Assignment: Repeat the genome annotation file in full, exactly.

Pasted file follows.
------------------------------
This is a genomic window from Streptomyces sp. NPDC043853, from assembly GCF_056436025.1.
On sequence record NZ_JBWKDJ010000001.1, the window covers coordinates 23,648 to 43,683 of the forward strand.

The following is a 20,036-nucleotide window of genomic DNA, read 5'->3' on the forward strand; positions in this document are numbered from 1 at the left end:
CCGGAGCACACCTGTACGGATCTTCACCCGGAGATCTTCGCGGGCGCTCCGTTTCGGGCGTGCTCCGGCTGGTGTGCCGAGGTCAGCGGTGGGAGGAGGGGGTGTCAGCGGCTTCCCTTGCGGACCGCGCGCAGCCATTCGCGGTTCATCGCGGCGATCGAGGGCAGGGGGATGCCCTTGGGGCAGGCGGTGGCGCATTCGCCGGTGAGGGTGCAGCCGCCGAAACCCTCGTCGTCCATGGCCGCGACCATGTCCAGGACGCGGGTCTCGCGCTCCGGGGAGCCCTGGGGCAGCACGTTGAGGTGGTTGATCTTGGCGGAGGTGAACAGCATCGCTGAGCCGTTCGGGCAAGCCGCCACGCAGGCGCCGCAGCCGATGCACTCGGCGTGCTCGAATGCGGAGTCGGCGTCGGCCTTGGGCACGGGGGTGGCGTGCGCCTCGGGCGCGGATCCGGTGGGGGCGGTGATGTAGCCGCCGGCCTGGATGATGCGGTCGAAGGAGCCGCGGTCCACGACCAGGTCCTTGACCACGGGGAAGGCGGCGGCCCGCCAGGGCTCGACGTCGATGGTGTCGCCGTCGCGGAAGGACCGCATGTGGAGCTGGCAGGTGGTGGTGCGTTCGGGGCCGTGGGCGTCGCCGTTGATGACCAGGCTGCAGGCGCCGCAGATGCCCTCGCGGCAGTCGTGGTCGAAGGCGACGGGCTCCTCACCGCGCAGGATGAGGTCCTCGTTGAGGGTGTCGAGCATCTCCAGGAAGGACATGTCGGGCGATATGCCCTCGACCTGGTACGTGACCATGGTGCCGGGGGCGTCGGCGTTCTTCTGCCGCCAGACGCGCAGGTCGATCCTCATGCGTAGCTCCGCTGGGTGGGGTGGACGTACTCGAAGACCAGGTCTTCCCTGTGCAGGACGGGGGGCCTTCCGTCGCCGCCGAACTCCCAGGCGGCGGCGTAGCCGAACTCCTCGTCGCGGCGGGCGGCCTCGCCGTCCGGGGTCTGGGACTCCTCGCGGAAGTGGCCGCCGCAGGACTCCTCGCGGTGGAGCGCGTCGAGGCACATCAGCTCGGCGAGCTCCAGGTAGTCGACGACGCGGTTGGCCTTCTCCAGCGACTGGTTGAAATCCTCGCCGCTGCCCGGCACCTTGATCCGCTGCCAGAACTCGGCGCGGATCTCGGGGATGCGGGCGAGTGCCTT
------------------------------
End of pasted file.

This is a genomic window from Streptomyces sp. NPDC043853, from assembly GCF_056436025.1.
On sequence record NZ_JBWKDJ010000001.1, the window covers coordinates 23,648 to 43,683 of the forward strand.

The following is a 20,036-nucleotide window of genomic DNA, read 5'->3' on the forward strand; positions in this document are numbered from 1 at the left end:
CCGGAGCACACCTGTACGGATCTTCACCCGGAGATCTTCGCGGGCGCTCCGTTTCGGGCGTGCTCCGGCTGGTGTGCCGAGGTCAGCGGTGGGAGGAGGGGGTGTCAGCGGCTTCCCTTGCGGACCGCGCGCAGCCATTCGCGGTTCATCGCGGCGATCGAGGGCAGGGGGATGCCCTTGGGGCAGGCGGTGGCGCATTCGCCGGTGAGGGTGCAGCCGCCGAAACCCTCGTCGTCCATGGCCGCGACCATGTCCAGGACGCGGGTCTCGCGCTCCGGGGAGCCCTGGGGCAGCACGTTGAGGTGGTTGATCTTGGCGGAGGTGAACAGCATCGCTGAGCCGTTCGGGCAAGCCGCCACGCAGGCGCCGCAGCCGATGCACTCGGCGTGCTCGAATGCGGAGTCGGCGTCGGCCTTGGGCACGGGGGTGGCGTGCGCCTCGGGCGCGGATCCGGTGGGGGCGGTGATGTAGCCGCCGGCCTGGATGATGCGGTCGAAGGAGCCGCGGTCCACGACCAGGTCCTTGACCACGGGGAAGGCGGCGGCCCGCCAGGGCTCGACGTCGATGGTGTCGCCGTCGCGGAAGGACCGCATGTGGAGCTGGCAGGTGGTGGTGCGTTCGGGGCCGTGGGCGTCGCCGTTGATGACCAGGCTGCAGGCGCCGCAGATGCCCTCGCGGCAGTCGTGGTCGAAGGCGACGGGCTCCTCACCGCGCAGGATGAGGTCCTCGTTGAGGGTGTCGAGCATCTCCAGGAAGGACATGTCGGGCGATATGCCCTCGACCTGGTACGTGACCATGGTGCCGGGGGCGTCGGCGTTCTTCTGCCGCCAGACGCGCAGGTCGATCCTCATGCGTAGCTCCGCTGGGTGGGGTGGACGTACTCGAAGACCAGGTCTTCCCTGTGCAGGACGGGGGGCCTTCCGTCGCCGCCGAACTCCCAGGCGGCGGCGTAGCCGAACTCCTCGTCGCGGCGGGCGGCCTCGCCGTCCGGGGTCTGGGACTCCTCGCGGAAGTGGCCGCCGCAGGACTCCTCGCGGTGGAGCGCGTCGAGGCACATCAGCTCGGCGAGCTCCAGGTAGTCGACGACGCGGTTGGCCTTCTCCAGCGACTGGTTGAAATCCTCGCCGCTGCCCGGCACCTTGATCCGCTGCCAGAACTCGGCGCGGATCTCGGGGATGCGGGCGAGTGCCTT